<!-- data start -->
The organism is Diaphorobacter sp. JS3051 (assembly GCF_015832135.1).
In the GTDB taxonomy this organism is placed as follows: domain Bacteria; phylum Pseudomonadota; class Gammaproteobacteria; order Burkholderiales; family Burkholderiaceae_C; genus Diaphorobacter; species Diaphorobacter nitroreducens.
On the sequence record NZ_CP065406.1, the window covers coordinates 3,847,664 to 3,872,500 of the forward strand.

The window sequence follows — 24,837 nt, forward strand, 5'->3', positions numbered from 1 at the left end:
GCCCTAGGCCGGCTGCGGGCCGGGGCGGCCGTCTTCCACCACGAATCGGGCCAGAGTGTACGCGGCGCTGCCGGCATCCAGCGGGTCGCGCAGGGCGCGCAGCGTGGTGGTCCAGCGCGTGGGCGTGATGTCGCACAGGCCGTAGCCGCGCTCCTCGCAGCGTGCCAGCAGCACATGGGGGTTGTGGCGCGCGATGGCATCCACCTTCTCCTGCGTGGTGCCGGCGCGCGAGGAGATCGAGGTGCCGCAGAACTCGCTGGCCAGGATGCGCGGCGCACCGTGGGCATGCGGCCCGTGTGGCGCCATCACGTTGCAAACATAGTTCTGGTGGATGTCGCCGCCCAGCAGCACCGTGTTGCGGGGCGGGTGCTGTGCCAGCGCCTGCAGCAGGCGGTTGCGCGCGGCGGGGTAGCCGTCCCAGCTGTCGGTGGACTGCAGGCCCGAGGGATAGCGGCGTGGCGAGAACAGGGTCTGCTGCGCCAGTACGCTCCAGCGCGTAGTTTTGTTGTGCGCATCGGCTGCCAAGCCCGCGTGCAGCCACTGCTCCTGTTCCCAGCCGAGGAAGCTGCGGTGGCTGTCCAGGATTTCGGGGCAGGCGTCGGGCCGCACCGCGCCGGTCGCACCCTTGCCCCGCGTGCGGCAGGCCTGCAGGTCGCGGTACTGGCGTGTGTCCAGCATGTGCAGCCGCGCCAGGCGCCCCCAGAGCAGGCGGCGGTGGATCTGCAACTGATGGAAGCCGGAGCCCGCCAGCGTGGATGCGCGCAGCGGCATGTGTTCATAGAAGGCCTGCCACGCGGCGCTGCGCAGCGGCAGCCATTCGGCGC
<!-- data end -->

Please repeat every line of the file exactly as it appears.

The organism is Diaphorobacter sp. JS3051 (assembly GCF_015832135.1).
In the GTDB taxonomy this organism is placed as follows: domain Bacteria; phylum Pseudomonadota; class Gammaproteobacteria; order Burkholderiales; family Burkholderiaceae_C; genus Diaphorobacter; species Diaphorobacter nitroreducens.
On the sequence record NZ_CP065406.1, the window covers coordinates 3,847,664 to 3,872,500 of the forward strand.

The window sequence follows — 24,837 nt, forward strand, 5'->3', positions numbered from 1 at the left end:
GCCCTAGGCCGGCTGCGGGCCGGGGCGGCCGTCTTCCACCACGAATCGGGCCAGAGTGTACGCGGCGCTGCCGGCATCCAGCGGGTCGCGCAGGGCGCGCAGCGTGGTGGTCCAGCGCGTGGGCGTGATGTCGCACAGGCCGTAGCCGCGCTCCTCGCAGCGTGCCAGCAGCACATGGGGGTTGTGGCGCGCGATGGCATCCACCTTCTCCTGCGTGGTGCCGGCGCGCGAGGAGATCGAGGTGCCGCAGAACTCGCTGGCCAGGATGCGCGGCGCACCGTGGGCATGCGGCCCGTGTGGCGCCATCACGTTGCAAACATAGTTCTGGTGGATGTCGCCGCCCAGCAGCACCGTGTTGCGGGGCGGGTGCTGTGCCAGCGCCTGCAGCAGGCGGTTGCGCGCGGCGGGGTAGCCGTCCCAGCTGTCGGTGGACTGCAGGCCCGAGGGATAGCGGCGTGGCGAGAACAGGGTCTGCTGCGCCAGTACGCTCCAGCGCGTAGTTTTGTTGTGCGCATCGGCTGCCAAGCCCGCGTGCAGCCACTGCTCCTGTTCCCAGCCGAGGAAGCTGCGGTGGCTGTCCAGGATTTCGGGGCAGGCGTCGGGCCGCACCGCGCCGGTCGCACCCTTGCCCCGCGTGCGGCAGGCCTGCAGGTCGCGGTACTGGCGTGTGTCCAGCATGTGCAGCCGCGCCAGGCGCCCCCAGAGCAGGCGGCGGTGGATCTGCAACTGATGGAAGCCGGAGCCCGCCAGCGTGGATGCGCGCAGCGGCATGTGTTCATAGAAGGCCTGCCACGCGGCGCTGCGCAGCGGCAGCCATTCGGCGC